Many believe that objective morality requires a theistic foundation. I maintain that there are sui generis objective ethical facts that do not reduce to natural or supernatural facts. On my view, objective morality does not require an external foundation of any kind. After explaining my view, I defend it against a variety of objections posed by William Wainwright, William Lane Craig, and J. P. Moreland.
The familiar argument from disagreement has been an important focal point of discussion in contemporary meta-ethics. Over the past decade, there has been an explosion of interdisciplinary work between philosophers and psychologists about moral psychology. Working within this trend, John Doris and Alexandra Plakias have made a tentative version of the argument from disagreement on empirical grounds. Doris and Plakias present empirical evidence in support of premise 4, that ethics is beset by fundamental disagreement. They examine Richard Brandt on (...) Hopi ethics and, especially, Richard E. Nisbett & Dov Cohen on cultures of honor to make a prima facie version of this case. This raises important questions. Are Doris and Plakias correct that there is even a prima facie empirical basis for moral anti-realism? What sort of empirical contribution can be made to such debates in meta-ethics? I argue that we should have reservations about the prospects of empirical contributions to the argument from disagreement. Specifically, before empirical results from psychology can be used to offer conclusions about meta-ethical issues, more careful attention must be paid to normative ethics, and especially to normative theory. There are two parts to this position. First, there is good reason to think that the evidence we currently have about moral disagreement is irrelevant to the meta-ethical debate. Second, the relevant evidence is useless for meta-ethical purposes on its own. Instead, it must be combined with normative theorizing about value pluralism. (shrink)
Fictionalism has recently returned as a standard response to ontologically problematic domains. This article assesses moral fictionalism. It argues (i) that a correct understanding of the dialectical situation in contemporary metaethics shows that fictionalism is only an interesting new alternative if it can provide a new account of normative content: what is it that I am thinking or saying when I think or say that I ought to do something; and (ii) that fictionalism, qua fictionalism, does not provide us with (...) any new resources for providing such an account. (shrink)
This paper is an attempt to undermine a basic assumption of theories of well-being, one that I call well-being invariabilism. I argue that much of what makes existing theories of well-being inadequate stems from the invariabilist assumption. After distinguishing and explaining well-being invariabilism and well-being variabilism, I show that the most widely-held theories of well-being—hedonism, desire-satisfaction, and pluralist objective-list theories—presuppose invariabilism and that a large class of the objections to them arise because of it. My aim is to show that (...) abandoning invariabilism and adopting variabilism is a sensible first step for those aiming to formulate more plausible theories of well-being. After considering objections to my argument, I explain what a variabilist theory of well-being would be like and show that well-being variabilism need not be any threat to the project of formulating theories of well-being that deliver general principles concerning well-being enhancement. (shrink)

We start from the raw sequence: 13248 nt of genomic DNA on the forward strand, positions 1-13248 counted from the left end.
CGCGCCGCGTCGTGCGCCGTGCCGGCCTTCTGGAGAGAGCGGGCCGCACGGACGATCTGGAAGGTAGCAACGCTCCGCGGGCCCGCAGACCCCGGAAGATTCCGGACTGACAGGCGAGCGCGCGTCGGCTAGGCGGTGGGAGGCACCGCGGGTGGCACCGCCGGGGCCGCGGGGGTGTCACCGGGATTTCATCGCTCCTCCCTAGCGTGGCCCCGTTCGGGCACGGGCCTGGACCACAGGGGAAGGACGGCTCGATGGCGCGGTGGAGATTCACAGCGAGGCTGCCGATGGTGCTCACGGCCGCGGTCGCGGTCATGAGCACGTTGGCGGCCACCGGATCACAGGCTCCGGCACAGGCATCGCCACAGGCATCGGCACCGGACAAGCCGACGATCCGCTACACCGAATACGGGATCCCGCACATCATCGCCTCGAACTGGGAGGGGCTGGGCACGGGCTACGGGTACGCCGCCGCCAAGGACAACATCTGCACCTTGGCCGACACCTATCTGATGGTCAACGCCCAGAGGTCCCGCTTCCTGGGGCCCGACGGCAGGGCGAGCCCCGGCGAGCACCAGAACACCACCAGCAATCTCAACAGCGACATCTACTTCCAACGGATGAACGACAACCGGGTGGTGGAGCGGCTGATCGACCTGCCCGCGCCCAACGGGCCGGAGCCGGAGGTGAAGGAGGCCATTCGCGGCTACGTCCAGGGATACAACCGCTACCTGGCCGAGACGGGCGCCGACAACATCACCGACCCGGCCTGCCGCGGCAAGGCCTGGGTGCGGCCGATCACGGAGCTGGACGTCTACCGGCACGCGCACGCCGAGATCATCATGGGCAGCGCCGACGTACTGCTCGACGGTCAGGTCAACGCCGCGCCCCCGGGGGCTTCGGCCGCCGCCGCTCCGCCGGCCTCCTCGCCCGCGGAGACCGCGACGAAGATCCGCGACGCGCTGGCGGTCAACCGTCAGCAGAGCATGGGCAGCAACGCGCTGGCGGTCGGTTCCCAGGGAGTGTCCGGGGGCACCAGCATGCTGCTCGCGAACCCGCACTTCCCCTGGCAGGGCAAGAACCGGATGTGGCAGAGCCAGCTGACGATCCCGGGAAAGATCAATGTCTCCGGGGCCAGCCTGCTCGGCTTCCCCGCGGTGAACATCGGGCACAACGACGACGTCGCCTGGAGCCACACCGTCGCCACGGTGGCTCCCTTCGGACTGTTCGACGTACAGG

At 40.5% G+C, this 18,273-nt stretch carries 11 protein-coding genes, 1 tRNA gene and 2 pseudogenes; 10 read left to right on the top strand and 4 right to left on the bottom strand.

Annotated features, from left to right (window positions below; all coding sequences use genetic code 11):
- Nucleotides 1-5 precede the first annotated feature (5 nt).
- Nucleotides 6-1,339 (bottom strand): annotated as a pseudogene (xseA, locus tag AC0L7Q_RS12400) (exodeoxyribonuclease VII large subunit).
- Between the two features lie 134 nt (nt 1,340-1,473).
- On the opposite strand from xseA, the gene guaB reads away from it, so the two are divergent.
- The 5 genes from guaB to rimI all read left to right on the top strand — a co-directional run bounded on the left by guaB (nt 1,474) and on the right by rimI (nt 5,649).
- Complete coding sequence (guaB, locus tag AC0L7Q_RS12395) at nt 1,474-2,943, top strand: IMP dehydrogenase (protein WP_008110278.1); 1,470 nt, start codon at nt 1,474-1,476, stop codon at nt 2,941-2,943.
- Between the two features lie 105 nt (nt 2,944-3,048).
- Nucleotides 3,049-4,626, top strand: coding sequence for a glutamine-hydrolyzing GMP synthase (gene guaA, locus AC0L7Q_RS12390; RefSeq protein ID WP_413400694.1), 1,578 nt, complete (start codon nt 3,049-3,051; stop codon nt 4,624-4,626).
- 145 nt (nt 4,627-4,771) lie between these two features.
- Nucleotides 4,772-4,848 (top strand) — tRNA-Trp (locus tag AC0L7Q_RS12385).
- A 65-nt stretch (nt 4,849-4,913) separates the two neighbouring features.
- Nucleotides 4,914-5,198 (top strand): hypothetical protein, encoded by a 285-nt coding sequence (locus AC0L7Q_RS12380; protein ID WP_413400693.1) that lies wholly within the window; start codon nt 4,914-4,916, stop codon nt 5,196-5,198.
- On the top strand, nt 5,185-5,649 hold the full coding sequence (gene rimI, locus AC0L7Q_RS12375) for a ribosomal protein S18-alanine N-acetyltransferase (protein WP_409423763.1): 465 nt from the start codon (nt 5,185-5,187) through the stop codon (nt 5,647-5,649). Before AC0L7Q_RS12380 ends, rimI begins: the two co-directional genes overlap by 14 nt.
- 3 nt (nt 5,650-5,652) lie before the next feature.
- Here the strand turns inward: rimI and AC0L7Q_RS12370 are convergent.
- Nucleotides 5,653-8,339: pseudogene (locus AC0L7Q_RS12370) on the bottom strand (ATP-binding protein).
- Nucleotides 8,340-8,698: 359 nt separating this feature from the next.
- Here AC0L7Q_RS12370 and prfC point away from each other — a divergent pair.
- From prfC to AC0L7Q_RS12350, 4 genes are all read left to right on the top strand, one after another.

We argue against a positive case Enoch offers for thinking that there are non-natural normative properties. Enoch had argued that there is a general difference in how we should treat preference disputes and factual disputes--a difference that shows that normative disputes look more like factual disputes than like preference disputes. We argue that that is not so.
The use of the term "applied ethics" to denote a particular field of moral inquiry (distinct from but related to both normative ethics and meta-ethics) is a relatively new phenomenon. The individuation of applied ethics as a special division of moral investigation gathered momentum in the 1970s and 1980s, largely as a response to early twentieth- century moral philosophy's overwhelming concentration on moral semantics and its apparent inattention to practical moral problems that arose in the wake of significant social (...) and technological transformations. The field of applied ethics is now a well established, professional domain sustained by institutional research centers, professional academic appointments, and devoted journals. As the field of applied ethics grew and developed, its contributors predominantly advocated consequentialist and deontological approaches to the problems they address; but lately a significant number of moral philosophers have begun to bring the resources of virtue ethics to bear upon the ever-evolving subject matters of applied ethics. (shrink)
If we think in terms of mainstream, "analytic" classifications of metaethical theories, then basically every major type of metaethical theory has been ascribed to Nietzsche. In one of the first attempts to assess Nietzsche’s views on foundational questions in value theory in the light of contemporary metaethics, John Wilcox writes: -/- The term "metaethics" was coined after Nietzsche’s time, but the issues were very much on his mind and figure prominently in his writings. … The difficulty is not that Nietzsche (...) did not deal with such issues. The trouble rather is that on these issues, as on so many others, Nietzsche seems so contradictory—he seems to be on both sides, or on all sides, at once. … Consequently, a large portion of the present study … consists of an effort to show just how complex, just how apparently contradictory, Nietzsche’s metaethical suggestions are. (Wilcox 1974: 5) -/- I plan to follow Wilcox’s lead—at least initially. I will show how a wide range of apparently conflicting metaethical theories have been ascribed to Nietzsche on the basis of his writings. I will end, however, with serious consideration of the view that perhaps Nietzsche simply does not have what we would now regard as a metaethical stance. (shrink)